How This Antwerp Designer Uses Cork to Create Meditative Spaces of Silence
Wizened cork oak trees carpet the gently swelling highlands of Portugal’s Alentejo region, where Cédric Etienne, co-founder of the Antwerp-based design practice Studio Corkinho, is transforming a cork farm into an alternative healing retreat that will open in 2024 under the Slow hospitality banner. The project builds upon Etienne’s fascination with cork, a biodegradable, renewable resource with sound-absorbing properties that his firm uses as a primary material and source of inspiration. (He first became enamored with the medium after witnessing a cork harvest, a meditative tradition of stripping the bark from trees that takes place once every nine years.) Through the studio’s objects and environments, such as the multipurpose cork-filled Still Room (2020), built inside a 19th-century building in Antwerp that hosts events including yoga classes and tea ceremonies, Etienne aims to develop an “architecture of silence”—providing quiet, meaningful spaces that allow people to “listen to their inner voices without distraction, like [in] a Buddist monastery,” as he puts it. Here, Etienne talks about how he came to revere cork as a building material, and about its power to shape silence.
“I met [Slow’s co-founder] Claus [Sendlinger] last spring after a friend connected us. I was already working with cork in Alentejo, and Claus was negotiating for land nearby. He invited me to think about new ways of envisioning space and creating atmospheres, starting from the emotions they could evoke. [This resulted in the idea of using cork to create an immersive healing retreat.] We’re only in the conceptualization phase, but we’re thinking about a concept we call ‘contemplative hospitality.’ It originates in caring about the guest instead of starting from heroic, ego-driven architecture.
During the fifteen years that I worked as an event and set designer, my energy was always directed outward, toward bringing people into a narrative construct and conveying a message with a logo. Eventually, I felt disgusted by all of this garbage. I dreamt of becoming a conceptual architect whose materials came only from nature, making structures with a soul and without waste.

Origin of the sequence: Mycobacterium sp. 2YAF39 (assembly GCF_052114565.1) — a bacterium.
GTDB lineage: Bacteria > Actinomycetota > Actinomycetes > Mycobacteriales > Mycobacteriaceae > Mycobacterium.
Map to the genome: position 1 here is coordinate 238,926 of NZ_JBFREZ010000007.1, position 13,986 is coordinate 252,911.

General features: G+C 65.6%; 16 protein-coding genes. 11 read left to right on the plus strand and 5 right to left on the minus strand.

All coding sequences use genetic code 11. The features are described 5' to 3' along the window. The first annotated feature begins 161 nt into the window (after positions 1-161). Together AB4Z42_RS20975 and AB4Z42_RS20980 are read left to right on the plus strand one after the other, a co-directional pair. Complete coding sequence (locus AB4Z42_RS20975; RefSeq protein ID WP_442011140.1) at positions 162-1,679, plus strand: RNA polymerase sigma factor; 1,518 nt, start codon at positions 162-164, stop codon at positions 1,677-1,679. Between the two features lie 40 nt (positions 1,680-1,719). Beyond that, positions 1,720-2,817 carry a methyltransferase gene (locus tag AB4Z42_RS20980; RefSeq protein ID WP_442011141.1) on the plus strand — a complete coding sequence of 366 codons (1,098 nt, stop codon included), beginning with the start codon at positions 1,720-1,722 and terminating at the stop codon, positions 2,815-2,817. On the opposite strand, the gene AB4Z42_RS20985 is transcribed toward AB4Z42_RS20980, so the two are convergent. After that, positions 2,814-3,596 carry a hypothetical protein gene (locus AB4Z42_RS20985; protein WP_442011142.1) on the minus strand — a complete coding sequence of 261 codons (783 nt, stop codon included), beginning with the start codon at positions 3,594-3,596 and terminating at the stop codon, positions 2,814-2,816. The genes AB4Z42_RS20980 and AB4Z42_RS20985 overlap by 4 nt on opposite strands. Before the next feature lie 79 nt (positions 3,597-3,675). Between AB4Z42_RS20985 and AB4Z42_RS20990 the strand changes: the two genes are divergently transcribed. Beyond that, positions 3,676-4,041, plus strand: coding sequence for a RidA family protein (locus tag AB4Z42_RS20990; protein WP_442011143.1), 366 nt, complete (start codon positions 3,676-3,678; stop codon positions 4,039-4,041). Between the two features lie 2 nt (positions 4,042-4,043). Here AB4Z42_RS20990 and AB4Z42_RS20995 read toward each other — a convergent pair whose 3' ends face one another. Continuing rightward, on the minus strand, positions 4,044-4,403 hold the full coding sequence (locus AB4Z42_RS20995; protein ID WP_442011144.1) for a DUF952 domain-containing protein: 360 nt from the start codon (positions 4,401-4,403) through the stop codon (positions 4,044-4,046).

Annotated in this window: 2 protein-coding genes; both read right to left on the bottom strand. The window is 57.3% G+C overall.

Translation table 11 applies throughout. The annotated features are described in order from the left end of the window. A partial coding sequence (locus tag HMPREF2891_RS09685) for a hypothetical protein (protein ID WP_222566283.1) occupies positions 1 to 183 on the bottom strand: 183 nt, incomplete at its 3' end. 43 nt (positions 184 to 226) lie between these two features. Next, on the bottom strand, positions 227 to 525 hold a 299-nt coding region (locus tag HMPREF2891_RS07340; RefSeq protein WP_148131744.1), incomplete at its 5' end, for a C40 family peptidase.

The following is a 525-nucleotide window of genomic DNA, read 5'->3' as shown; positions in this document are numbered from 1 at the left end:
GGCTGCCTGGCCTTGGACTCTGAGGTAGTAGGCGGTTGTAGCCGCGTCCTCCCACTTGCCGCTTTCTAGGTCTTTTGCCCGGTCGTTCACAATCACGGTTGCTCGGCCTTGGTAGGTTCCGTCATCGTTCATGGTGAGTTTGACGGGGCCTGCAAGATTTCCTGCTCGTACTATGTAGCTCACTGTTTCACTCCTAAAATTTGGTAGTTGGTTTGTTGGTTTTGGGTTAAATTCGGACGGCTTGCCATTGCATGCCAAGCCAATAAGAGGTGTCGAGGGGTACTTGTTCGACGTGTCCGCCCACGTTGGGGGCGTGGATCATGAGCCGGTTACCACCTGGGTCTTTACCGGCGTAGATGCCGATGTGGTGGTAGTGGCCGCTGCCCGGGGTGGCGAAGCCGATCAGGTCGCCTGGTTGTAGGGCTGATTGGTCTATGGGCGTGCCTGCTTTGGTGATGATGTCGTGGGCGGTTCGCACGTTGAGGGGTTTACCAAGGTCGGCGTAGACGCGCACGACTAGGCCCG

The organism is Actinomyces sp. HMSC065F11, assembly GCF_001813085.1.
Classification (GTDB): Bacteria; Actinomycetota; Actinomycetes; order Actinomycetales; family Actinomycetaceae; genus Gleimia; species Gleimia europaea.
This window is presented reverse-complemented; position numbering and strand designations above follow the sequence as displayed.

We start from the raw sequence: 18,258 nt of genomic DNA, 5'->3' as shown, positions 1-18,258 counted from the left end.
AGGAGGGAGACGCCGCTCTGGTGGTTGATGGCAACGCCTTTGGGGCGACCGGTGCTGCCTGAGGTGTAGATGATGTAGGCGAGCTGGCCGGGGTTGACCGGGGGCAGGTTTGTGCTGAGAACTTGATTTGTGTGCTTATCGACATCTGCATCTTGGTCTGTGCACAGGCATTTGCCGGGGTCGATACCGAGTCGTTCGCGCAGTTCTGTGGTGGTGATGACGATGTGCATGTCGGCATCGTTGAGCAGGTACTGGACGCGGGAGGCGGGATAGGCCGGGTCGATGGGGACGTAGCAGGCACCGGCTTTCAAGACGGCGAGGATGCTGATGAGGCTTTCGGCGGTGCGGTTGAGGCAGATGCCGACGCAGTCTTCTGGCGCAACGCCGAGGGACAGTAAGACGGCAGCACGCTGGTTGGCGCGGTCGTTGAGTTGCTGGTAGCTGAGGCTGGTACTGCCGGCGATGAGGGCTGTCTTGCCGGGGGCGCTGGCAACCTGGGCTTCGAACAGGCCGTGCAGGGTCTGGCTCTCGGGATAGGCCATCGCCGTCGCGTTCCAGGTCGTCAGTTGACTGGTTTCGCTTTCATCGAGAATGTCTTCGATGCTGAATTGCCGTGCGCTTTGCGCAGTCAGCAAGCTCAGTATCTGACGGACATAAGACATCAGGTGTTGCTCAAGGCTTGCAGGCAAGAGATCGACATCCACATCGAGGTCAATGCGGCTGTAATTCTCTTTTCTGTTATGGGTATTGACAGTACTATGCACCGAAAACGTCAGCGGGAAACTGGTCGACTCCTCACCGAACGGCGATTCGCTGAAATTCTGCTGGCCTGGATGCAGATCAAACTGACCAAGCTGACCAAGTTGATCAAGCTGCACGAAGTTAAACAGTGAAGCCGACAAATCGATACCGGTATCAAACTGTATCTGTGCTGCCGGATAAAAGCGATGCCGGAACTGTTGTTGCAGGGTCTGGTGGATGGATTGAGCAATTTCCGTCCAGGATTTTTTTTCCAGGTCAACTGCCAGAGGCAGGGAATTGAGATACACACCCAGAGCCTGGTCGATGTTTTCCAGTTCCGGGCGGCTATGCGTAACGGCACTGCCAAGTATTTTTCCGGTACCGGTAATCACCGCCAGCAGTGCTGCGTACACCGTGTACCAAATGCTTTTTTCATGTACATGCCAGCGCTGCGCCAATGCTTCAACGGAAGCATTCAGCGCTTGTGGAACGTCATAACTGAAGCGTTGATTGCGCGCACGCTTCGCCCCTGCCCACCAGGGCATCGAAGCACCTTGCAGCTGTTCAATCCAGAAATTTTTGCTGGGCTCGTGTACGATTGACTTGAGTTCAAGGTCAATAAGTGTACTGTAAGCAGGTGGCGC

I really feel like cork chose me. After discovering the material in my travels, I decided to experiment with it, and constructed a pop-up labyrinth [presented during the 2014 Flanders Design Triennale] from raw, burnt cork oak bark that was compressed into bricks. I wanted to challenge, and manipulate, people’s perceptions of the material. Could I give humble cork a noble reincarnation?
The naturally flexible membrane of cork absorbs more sound and vibration than most other materials, so one feels carried back into the womb when surrounded by it. By playing with its density, I observed acoustic shifts inside the labyrinth. Suddenly I was doing what I set out to do: conveying feelings and provoking a sensory experience through my work as an architect without relying on technology.
People felt curious inside this space, although cork creates more of a void than a space by absorbing noise and negative energy to bring humans back to a natural equilibrium. They spoke of feeling reawakened, and I saw how they stopped to touch and smell the bricks as they walked through the installation. Cork allowed me to slow them down by giving them permission not to be busy.
You feel a deeper level of awareness in the silence created by cork. It’s more than the absence of sound; it’s where you meet your thoughts, where the real work on yourself begins. But it’s not always easy, as one needs courage to confront what arises. For me, this is slowness. I want to share this wisdom while changing the way we look at cork. I feel that this is my purpose, to be a voice for the empowering silence that the material offers to us all.”